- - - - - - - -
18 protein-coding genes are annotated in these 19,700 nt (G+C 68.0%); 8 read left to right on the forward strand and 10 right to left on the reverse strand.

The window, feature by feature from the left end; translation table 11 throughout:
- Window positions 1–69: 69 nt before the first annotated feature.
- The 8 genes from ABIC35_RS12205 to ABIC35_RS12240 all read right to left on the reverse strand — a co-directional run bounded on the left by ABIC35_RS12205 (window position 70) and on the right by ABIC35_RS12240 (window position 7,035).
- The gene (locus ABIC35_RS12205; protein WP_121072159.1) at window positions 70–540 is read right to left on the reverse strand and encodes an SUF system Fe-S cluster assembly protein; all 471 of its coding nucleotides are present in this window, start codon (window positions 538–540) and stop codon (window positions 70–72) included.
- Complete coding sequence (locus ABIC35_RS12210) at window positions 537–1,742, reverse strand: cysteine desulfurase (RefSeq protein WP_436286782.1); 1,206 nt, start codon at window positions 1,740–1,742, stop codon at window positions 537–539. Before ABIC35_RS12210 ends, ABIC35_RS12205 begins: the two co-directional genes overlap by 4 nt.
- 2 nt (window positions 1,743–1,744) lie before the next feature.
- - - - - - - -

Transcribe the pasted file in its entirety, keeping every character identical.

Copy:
18 protein-coding genes are annotated in these 19,700 nt (G+C 68.0%); 8 read left to right on the forward strand and 10 right to left on the reverse strand.

The window, feature by feature from the left end; translation table 11 throughout:
- Window positions 1–69: 69 nt before the first annotated feature.
- The 8 genes from ABIC35_RS12205 to ABIC35_RS12240 all read right to left on the reverse strand — a co-directional run bounded on the left by ABIC35_RS12205 (window position 70) and on the right by ABIC35_RS12240 (window position 7,035).
- The gene (locus ABIC35_RS12205; protein WP_121072159.1) at window positions 70–540 is read right to left on the reverse strand and encodes an SUF system Fe-S cluster assembly protein; all 471 of its coding nucleotides are present in this window, start codon (window positions 538–540) and stop codon (window positions 70–72) included.
- Complete coding sequence (locus ABIC35_RS12210) at window positions 537–1,742, reverse strand: cysteine desulfurase (RefSeq protein WP_436286782.1); 1,206 nt, start codon at window positions 1,740–1,742, stop codon at window positions 537–539. Before ABIC35_RS12210 ends, ABIC35_RS12205 begins: the two co-directional genes overlap by 4 nt.
- 2 nt (window positions 1,743–1,744) lie before the next feature.